Forgive Smashing Pumpkins frontman Billy Corgan for feeling as though he's recently been living in something of a time warp.
The Chicago native and sole remaining original band member, who brings the latest itineration of the Pumpkins to the Riviera Theatre this weekend, has been holed up in the recording studio for nearly six months putting the final touches on the group’s next record, “Oceania” (expected later this year, maybe), while working concurrently on reissues of early albums “Gish” and “Siamese Dream.”
“It feels a little like past, present, future at times,” said Corgan, 44, who splits his time between Chicago and Los Angeles. “I’ll walk in one room and I’ll have to remember something that happened in 1989, then I’ll walk in the other room and do an overdub on a new song.”
In a recent phone interview, the singer discussed where he goes when he wants to get a taste of home, the influence professional wrestling had on his past onstage behavior and which Smashing Pumpkins album still holds a special place in his heart.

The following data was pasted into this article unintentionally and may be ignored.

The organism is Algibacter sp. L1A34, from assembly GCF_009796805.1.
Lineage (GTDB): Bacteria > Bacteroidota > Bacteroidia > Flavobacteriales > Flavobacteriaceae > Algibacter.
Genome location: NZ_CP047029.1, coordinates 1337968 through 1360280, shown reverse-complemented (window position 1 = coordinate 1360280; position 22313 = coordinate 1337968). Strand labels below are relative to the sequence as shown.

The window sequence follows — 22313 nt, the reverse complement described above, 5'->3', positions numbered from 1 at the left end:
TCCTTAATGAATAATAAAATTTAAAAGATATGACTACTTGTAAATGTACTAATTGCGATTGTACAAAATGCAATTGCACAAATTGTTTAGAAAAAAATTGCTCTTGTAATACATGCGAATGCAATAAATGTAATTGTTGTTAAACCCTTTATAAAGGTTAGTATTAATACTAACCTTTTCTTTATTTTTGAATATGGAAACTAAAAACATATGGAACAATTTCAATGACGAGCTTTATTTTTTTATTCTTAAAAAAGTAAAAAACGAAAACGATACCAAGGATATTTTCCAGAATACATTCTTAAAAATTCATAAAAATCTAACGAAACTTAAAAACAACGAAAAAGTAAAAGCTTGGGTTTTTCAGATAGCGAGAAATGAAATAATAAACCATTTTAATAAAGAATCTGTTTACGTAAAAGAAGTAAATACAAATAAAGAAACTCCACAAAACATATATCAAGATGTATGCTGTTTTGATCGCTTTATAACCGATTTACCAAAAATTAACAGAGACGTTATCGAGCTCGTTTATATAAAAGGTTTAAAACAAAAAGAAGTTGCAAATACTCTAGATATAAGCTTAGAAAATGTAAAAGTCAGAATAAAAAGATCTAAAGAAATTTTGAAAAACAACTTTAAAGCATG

Obviously you’ve heard about R.E.M. breaking up. I’m guessing you’re someone who can appreciate the difficulty of keeping a band together over the long haul.
I also know all those guys personally. Not, like, BFFs, but Mike Mills played on “Siamese Dream,” I’ve known Michael (Stipe) since 1991 and I’ve been to Peter Buck’s house and hung out. I know them as people, and I’m really surprised because if you said, “Name a band you don’t think will ever break up,” I would think of them.
Does the Smashing Pumpkins still feel like a band to you in the same way it did 15-20 years ago?
Not at all. It feels like a different band with a different set of agendas and a different point of view. The original band hasn’t really existed since ’96 in full form. I’m on like my sixth band variation or something since then, so it feels very far away.